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Comment dumbasses (Score 1) 964

You're fricking stoned. No, Americans who are dumb enough to get cornered by the marketers / pollsters fear it because big media is telling them to be afraid of it, are saying they are.

Just as much as I could go on the news and tell them that there are zombies out there that will eat their brains.

Nuclear power can be safe, however sometimes the older reactors are not as safe as the newer technologies are.

Comment Re:Okay... (Score 2, Informative) 443

But on the other hand things like Steam (or worse AC2 style online "activation") are killing the used PC game market for ALL of us not just Gamestop. And don't forget this is DRM folks

I'm tired of invasive DRM. Steam handles DRM quite nicely. I'm not totally against DRM if it's not invasive.

You don't want any DRM? Ok, so take a look at Crysis - probably (arguably) the most pirated PC exclusive FPS made. And let me tell you, that game was pretty damn good! Now, because of piracy, Crytek (the makers of Crysis) are never going to do a PC exclusive game. Meaning longer dev times, and maybe a lesser experience for PC's (since they can't just focus on one platform). At least they didn't give us all the middle finger and go out of business. Now, if it'd been offered in Steam and the DRM (which you cry so hard about) keeps the piracy numbers way down -- ultimately the company makes money and piracy is much lower.

Also, Steam makes updates almost painless for the end user. Dev pushes a patch, game is patched. No waiting for Fileshack / etc to be able to get a download at 75k/sec.

Comment Re:transferring Window license? (Score 1) 606

Forgetting something?

AMD Quad + 2g ram for $269. +$25 for power supply, $50 for the HD, $25 for the optical drive, $20 keyboard, $20 mouse (not a cheapo no-name, logitech or MS), $35 for case. Then you gotta spend 30m-1.5 hour per machine assembling, troubleshooting, since you went with bottom of the line crap. Even if you think your time is zero, it's not (unless you're a volunteer).

And you haven't even thought of licensing (unless you're buying your Windows licenses on the Select program). So, add $200 for a MS OS. Plus monitor.

$800-$1000 isn't actually that unreasonable. And if you're not using select licensing (you'd be surprised), and buy your office from Dell then it IS $1k.

Comment $2 ?? (Score 1) 434

I'm not going to pay ANYTHING to skip the commercials. I use my DVR to record programs, then watch them "later" (at least 30 minutes later) so that I can fast forward past the commercials.

Being *forced* to sit through advertising (I'm looking at the websites that MAKE you watch a video before you see content -- especially -- where you get a 1-2 minute clip then a 30 second commercial) makes me not want the product being advertised. They actually cause me to NOT buy or use the service..


'Bizarre' Nanobubbles Found In Strained Graphene 84

schliz writes "Physicists have observed 'bizarre' behaviour in graphene electrons that they say could make the material even more suitable to replace silicon in future electronic devices. When strained in a particular manner, nanobubbles formed on a sheet of graphene, within which electrons came to occupy particular, quantum energy levels rather than the usual, continuous range of energies in unstrained graphene. By controlling electrons' energy levels, researchers could control how easily they moved through graphene — in effect, controlling their conductivity, optical, or microwave properties."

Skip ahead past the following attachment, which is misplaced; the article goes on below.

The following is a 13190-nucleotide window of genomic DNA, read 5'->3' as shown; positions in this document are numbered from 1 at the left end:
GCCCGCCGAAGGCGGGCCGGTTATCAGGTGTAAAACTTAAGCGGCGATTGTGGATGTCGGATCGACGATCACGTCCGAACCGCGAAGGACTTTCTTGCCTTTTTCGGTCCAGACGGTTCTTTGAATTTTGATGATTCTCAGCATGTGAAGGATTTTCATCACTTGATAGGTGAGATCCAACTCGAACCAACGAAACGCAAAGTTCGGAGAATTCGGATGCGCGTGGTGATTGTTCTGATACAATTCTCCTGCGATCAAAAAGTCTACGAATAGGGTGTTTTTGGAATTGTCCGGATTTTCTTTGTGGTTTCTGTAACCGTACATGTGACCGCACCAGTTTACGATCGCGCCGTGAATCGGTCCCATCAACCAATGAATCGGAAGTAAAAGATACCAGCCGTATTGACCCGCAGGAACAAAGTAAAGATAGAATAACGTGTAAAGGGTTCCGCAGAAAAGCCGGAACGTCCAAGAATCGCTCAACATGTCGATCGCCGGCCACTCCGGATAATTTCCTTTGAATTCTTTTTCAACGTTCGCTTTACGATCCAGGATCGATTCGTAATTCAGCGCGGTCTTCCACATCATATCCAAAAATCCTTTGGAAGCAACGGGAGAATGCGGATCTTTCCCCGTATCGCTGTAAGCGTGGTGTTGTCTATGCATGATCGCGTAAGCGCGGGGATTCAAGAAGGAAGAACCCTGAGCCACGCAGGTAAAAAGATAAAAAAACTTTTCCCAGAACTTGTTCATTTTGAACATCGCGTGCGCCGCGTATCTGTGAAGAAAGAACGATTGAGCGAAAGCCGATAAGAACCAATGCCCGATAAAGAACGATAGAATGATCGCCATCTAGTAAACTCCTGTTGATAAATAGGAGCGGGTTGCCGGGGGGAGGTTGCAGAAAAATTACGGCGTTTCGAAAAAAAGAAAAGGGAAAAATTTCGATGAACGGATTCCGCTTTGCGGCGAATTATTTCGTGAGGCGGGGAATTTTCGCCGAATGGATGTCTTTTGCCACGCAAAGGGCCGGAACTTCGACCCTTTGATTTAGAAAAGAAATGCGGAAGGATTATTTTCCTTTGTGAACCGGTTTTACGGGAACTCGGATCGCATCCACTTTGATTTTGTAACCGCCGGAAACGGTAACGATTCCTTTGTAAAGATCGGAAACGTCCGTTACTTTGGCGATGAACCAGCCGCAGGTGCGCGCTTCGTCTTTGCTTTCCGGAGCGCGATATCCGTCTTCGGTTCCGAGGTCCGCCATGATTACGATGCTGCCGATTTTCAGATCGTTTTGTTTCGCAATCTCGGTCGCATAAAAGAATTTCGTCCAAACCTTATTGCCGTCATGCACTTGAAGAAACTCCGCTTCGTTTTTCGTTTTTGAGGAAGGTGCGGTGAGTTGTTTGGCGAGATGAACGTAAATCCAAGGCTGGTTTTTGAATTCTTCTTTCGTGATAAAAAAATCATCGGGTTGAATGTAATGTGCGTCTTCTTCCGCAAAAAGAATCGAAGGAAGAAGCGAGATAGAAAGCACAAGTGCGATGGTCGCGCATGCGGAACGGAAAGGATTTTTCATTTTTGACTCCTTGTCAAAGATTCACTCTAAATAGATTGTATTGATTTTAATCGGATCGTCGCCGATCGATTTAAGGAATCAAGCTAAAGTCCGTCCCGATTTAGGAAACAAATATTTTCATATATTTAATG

Comment Re:Tethering on AT&T was a hack (Score 1) 684

(Oh, and the Pre and it's "free" homebrew community? What about those mandatory updates that install themselves after ten days? And the data collection Palm does? Apple doesn't even do either of those.)

Every provider keeps that kind of data on you. It's just that someone found the API on the Pre.

You can make the updates not happen on the Pre. You just make the updater not executable on the filesystem.

And it is free -- no matter how you use the quotes.

Comment Disagreement (Score 4, Insightful) 429

Terry Childs played the "battle of wills" game and lost. He's not the innocent child that some are alluding to - he did willfully not give the passwords out.

When I was a corporate IT guy (about 3 years in the middle of about 16 years as a consultant), I took responsibility over a large part of the network in a multi facility health care business. This wasn't life or death stuff, but network outages did cause problems with appointments and general "face" of the corporation. When I came on board, the network was down a lot. No change control, no "chief" in charge of the network, and about 9 people mucking with stuff constantly.

I put my job on the line, in exchange for FULL control of that system (It was a 85 server Netware + Groupwise environment). The first thing I did was take *everyone's* admin away, removed "admin" from supervisory rights to the tree. I then doled out the appropriate levels of access to the security team (read new users, password resetters), put in a hidden OU with a tree supervisor in it and then wrote the "master" admin/login information down. Lightly, in pencil. Folded it up, put it in an envelope with a tamper seal, that went into another tamper evident envelope and that went into the safe. Every month or two I changed the password and replaced the envelope.

That was in case I died, they could easily get in. That is what Terry should have done. Then it wouldn't have come to this - he might have gotten sacked, and/or lost control over what he considered to be his "creation" -- but he wouldn't be rotting in jail....

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